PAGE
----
Tory MP: 'Election should be fought as a coalition'

Jacob Rees-Mogg
Image caption Jacob Rees-Mogg admits not many people in his party agree with him

A Conservative MP has said he believes his party will fight the next election as a coalition with the Lib Dems.

Jacob Rees-Mogg said it would make "no sense to oppose people who have been members of that government and have made a big contribution to it".

The North East Somerset MP added although there were significant differences between the parties, there were agreements on basic philosophy.

The Tories said party policy was for the election to be fought separately.

A Conservative party spokeswoman said the election planned for 2015 would see the three main parties fight for their seats individually.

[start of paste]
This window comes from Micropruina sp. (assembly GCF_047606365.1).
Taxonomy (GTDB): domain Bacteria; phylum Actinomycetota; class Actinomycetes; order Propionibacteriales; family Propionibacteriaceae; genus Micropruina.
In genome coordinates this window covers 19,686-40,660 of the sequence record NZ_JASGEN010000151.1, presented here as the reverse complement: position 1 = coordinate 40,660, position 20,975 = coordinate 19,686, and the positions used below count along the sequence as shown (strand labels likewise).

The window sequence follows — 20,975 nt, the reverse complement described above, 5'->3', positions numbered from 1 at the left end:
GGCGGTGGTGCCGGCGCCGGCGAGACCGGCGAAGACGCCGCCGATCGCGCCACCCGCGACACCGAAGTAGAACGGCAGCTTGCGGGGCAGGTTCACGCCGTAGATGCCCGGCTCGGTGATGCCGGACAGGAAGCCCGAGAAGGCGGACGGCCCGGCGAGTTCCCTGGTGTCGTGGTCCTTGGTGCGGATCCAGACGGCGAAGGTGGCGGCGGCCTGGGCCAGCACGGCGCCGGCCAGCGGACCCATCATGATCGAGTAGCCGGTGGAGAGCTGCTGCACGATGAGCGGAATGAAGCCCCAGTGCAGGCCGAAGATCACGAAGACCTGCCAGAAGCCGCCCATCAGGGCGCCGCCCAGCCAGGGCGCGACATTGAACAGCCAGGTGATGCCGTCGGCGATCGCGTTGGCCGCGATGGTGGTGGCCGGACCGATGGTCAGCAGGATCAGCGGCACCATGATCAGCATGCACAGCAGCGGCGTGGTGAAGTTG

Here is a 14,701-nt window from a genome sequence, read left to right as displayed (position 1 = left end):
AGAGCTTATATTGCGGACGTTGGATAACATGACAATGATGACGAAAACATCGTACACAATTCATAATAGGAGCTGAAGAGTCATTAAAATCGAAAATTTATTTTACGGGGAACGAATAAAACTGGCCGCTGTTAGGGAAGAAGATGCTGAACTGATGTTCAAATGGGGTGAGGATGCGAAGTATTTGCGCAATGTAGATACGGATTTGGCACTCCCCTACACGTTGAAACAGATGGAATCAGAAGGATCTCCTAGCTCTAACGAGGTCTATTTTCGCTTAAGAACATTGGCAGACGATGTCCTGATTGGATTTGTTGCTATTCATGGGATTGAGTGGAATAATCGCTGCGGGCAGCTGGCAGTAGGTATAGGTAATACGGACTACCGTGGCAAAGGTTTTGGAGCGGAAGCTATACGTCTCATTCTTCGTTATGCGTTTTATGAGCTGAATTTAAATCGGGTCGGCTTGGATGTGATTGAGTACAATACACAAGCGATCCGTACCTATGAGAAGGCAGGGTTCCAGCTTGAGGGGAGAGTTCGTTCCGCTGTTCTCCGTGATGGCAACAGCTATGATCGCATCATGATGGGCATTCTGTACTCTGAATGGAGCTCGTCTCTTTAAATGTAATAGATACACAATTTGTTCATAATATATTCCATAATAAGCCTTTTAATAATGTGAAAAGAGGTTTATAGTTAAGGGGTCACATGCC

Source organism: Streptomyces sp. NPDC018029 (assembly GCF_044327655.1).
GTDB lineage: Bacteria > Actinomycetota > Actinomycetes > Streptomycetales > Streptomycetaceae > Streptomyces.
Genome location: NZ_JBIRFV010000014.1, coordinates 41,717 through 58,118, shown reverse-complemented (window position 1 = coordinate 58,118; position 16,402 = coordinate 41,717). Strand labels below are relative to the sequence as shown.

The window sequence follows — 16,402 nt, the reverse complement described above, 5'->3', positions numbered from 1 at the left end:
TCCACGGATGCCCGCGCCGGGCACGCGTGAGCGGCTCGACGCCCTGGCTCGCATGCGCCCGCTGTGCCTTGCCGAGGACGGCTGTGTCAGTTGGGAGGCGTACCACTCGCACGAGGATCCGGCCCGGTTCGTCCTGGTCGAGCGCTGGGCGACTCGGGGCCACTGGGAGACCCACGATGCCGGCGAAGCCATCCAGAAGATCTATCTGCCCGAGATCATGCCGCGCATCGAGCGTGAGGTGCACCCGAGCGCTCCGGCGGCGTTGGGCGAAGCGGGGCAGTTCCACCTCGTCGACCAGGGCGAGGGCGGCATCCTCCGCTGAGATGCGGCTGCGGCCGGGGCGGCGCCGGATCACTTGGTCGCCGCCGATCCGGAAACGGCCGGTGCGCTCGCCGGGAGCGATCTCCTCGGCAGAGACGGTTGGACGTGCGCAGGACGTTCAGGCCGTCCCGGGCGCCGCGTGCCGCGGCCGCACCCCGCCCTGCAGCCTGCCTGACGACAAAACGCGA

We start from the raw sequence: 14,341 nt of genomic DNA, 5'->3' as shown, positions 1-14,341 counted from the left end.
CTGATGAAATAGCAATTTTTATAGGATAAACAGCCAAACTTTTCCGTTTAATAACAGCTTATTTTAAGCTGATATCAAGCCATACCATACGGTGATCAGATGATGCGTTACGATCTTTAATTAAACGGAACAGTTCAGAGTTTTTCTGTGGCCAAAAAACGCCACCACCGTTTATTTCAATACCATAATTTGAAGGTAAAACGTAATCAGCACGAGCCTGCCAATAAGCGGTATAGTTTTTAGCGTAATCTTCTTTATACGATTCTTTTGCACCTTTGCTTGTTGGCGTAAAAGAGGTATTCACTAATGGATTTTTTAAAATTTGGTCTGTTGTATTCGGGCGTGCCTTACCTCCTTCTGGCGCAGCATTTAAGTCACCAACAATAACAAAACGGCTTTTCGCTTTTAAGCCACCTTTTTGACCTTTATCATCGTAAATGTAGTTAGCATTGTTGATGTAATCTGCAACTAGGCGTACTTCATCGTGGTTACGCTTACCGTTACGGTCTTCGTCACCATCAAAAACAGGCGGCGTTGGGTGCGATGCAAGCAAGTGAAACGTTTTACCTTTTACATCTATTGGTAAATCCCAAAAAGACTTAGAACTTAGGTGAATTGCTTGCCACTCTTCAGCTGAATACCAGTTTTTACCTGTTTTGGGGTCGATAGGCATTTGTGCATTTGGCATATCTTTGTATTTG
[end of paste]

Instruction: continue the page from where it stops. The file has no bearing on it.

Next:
'Rare member'

The Lib Dem Deputy Leader Simon Hughes has previously told the BBC that there would be no electoral pact, despite the two parties working together, and that the coalition was a "business arrangement, not a marriage".

Mr Rees-Mogg said he was a "rare member of his party to think this" but it was in "everyone's interest to make the coalition work".

He added: "Come 2015, I think we will fight the election as a coalition but we will remain two separate parties, hence two separate party conferences."

Mr Rees-Mogg was elected to represent North East Somerset for the first time this year, taking his seat from Labour.

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